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Transformational Generative grammar is based on the assumption that sentences are of two types- those with the simplest structures are called the basic or kernel sentences. Several sentences with more complex structures can be derived out of the kernel sentences. These are called Transforms. Kernel Sentences or Basic Sentences are the simple sentences that form the foundation of the more complicated sentences we generally use.

A kernel Sentence has to be first analysed with the help of Phrase Structure rules are discussed under IC Analysis and then made to pass through transformational rules to arrive at a surface structure. A Kernel Sentence is a deep structure to which a string of transformations is applied to generate the surface structure.

The notion of a rule is fundamental to TG. TG is ‘rule-based’ grammar. Rules are part of the device for generating the sentences of the language and they own their justification to the part they play in the generation. The Transformational rules (T-rules) of TG grammar should not be identified with the rules found in other types of grammar. Three components are involved in any transformational framework. They are

      1. The base Component / Constituent Structure / Phrase Structure
      2. The Transformational Component
      3. Morpho- phonemic Component

The Base Component/ PS Component

Phrase structure rules in transformational generative grammar form the basic part of the grammar. These rules are technically described as the base component. Using Rewrite rules or PS rules, the base component generates the structure underlying the kernel sentence in the form of the string.
E.g., He drew the picture.
After applying the PS rules, the output is
S -> N+ MV + Det + N
This is the kernel string or the deep structure.

The Transformational Component

The output string of the PS Component is carried into the terminal string by the application of T- rules. There are two types of T rules-

  1. Optional T-rules (E.g., passive transformation, interrogative transformation)
  2. Obligatory T- rule (E.g., Number transformation dealing with the agreement of a subject NP with its verb). The transformations affected by the application of T rules are also of two types:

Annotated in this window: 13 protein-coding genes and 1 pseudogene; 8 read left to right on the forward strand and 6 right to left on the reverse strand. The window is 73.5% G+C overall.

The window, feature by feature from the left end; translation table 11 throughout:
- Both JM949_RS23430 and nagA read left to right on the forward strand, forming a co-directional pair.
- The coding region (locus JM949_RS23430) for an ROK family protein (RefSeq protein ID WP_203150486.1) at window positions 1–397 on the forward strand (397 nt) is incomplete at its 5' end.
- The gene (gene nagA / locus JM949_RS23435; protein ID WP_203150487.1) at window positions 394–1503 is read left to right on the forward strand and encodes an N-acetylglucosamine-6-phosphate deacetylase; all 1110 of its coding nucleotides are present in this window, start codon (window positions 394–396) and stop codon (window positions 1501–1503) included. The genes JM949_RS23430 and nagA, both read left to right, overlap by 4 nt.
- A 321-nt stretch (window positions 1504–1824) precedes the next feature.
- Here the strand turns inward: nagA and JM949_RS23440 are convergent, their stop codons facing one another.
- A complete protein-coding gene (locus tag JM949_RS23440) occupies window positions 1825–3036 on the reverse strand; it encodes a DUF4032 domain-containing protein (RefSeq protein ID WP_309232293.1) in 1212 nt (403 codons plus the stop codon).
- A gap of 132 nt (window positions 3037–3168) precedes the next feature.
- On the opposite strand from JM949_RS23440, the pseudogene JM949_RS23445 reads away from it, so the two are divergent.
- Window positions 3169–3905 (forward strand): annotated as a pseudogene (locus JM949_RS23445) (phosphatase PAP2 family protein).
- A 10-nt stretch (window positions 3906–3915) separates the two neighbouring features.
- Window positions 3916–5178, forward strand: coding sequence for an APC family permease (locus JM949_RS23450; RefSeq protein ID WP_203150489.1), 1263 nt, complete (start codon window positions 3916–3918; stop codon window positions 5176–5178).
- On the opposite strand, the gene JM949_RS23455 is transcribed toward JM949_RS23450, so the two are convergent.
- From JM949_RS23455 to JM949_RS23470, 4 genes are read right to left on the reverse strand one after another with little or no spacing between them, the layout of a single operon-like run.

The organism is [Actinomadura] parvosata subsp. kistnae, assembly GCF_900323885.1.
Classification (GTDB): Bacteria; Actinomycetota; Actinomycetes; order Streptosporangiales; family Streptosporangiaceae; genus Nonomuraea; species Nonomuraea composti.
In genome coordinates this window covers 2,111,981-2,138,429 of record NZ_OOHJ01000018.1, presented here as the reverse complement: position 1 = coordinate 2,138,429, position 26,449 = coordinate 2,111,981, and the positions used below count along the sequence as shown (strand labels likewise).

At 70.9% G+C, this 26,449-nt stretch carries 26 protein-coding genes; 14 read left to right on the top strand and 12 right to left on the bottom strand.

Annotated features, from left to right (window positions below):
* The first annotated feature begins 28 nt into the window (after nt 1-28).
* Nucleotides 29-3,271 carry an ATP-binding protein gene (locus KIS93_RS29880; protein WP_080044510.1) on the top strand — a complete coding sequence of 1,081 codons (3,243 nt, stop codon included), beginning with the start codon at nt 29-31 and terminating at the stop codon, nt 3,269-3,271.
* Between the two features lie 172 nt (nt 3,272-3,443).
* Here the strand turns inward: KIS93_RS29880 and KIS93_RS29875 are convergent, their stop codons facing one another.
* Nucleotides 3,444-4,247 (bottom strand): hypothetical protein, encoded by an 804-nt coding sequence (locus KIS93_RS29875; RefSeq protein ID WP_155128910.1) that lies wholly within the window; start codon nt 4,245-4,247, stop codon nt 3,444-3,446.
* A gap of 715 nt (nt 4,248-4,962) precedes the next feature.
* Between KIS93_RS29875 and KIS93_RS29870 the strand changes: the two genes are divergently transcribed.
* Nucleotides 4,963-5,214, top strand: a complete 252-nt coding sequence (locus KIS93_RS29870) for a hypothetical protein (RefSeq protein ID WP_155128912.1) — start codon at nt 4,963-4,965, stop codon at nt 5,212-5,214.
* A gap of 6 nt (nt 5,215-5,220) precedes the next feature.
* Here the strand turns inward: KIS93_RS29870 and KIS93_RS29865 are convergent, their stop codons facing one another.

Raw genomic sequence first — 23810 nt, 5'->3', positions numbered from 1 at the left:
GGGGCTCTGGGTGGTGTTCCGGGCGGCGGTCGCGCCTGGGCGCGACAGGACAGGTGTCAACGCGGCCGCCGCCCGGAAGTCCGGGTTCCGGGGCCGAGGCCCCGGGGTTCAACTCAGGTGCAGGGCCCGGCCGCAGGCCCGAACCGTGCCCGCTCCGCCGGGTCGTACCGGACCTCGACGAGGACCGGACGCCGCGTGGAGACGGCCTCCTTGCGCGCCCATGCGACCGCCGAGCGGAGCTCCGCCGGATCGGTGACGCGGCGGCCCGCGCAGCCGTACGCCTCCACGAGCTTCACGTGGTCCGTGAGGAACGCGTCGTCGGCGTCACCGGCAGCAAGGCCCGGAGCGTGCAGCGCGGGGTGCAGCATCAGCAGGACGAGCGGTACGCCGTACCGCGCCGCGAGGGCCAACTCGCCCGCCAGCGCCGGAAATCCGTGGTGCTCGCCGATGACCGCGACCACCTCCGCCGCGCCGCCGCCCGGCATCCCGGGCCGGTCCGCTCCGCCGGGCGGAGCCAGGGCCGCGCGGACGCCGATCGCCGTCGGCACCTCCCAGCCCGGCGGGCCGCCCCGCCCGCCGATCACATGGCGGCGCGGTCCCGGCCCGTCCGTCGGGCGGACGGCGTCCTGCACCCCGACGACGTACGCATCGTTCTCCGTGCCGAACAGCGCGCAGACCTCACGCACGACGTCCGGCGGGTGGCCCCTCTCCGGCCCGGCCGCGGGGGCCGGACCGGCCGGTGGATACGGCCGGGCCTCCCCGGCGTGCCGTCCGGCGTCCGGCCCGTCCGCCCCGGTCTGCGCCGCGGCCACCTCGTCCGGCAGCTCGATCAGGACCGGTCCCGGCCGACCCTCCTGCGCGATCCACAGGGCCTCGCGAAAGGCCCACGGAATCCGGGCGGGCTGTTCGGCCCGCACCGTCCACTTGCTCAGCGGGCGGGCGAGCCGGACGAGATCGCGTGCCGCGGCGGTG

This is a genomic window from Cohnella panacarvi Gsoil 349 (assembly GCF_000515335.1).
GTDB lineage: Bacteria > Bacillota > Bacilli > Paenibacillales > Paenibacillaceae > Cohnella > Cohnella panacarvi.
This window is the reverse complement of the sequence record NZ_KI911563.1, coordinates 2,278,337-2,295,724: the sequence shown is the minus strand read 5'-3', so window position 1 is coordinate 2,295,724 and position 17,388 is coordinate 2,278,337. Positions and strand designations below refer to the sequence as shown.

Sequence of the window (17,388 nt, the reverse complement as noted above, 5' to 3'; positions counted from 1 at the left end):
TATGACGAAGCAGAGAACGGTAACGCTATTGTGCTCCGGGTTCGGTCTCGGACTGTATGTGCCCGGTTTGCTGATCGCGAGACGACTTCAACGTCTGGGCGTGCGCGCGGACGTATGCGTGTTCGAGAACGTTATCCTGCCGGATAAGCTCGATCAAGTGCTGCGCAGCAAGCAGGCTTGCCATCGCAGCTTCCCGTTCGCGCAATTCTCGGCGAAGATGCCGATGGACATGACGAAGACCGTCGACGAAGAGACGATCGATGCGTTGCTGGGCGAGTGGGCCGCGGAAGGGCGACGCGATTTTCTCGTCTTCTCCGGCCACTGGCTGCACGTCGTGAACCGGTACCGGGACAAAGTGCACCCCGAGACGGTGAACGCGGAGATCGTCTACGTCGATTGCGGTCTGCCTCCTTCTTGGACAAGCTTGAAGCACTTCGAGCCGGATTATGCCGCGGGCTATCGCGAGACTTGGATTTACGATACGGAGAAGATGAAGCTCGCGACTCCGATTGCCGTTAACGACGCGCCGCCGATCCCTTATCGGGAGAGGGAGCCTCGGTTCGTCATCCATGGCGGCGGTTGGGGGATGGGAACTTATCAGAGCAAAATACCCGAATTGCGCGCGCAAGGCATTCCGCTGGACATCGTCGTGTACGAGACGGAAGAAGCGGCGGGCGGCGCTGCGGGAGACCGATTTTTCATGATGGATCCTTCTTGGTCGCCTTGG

1. Singularly Transformation- It operates upon only one terminal string.
        2. Generalised Transformation- It combines two or more terminal strings.

Any T rule contains two parts-

  1. Structural Description(SD)- representation of the Phrase Structure of the kernel sentence.
  2. Structural Change (SC)- This specifies what the structure looks like after the T rule has been applied.

Morpho-Phonemic Component

This part converts the output of the transformational component into a phonemic transcription. It consists of the processes by which terminal strings are given shapes that can be identified as utterances.

TG grammar is generated -It must be able to generate all and only the grammatical sentences of a language. Strong grammar will be capable of producing all the grammatically correct sentences and reject the ungrammatical sentences of a language. TG grammar makes use of a set of rules which are formalised. This is a hallmark of the TG approach.

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Devika Panikar
δάσκαλος (dáskalos) means the teacher in Greek. Devika Panikar has been teaching English Language and Literature since 2006. She is an Assistant Professor with the Directorate of Collegiate Education under the Government of Kerala. She teaches at the Government Colleges under this directorate and is now posted at the Government Law College, Thiruvananthapuram. This website is a collection of lecture notes she prepared by referencing various sources for her students’ perusal. It has been compiled here for the sake of future generations.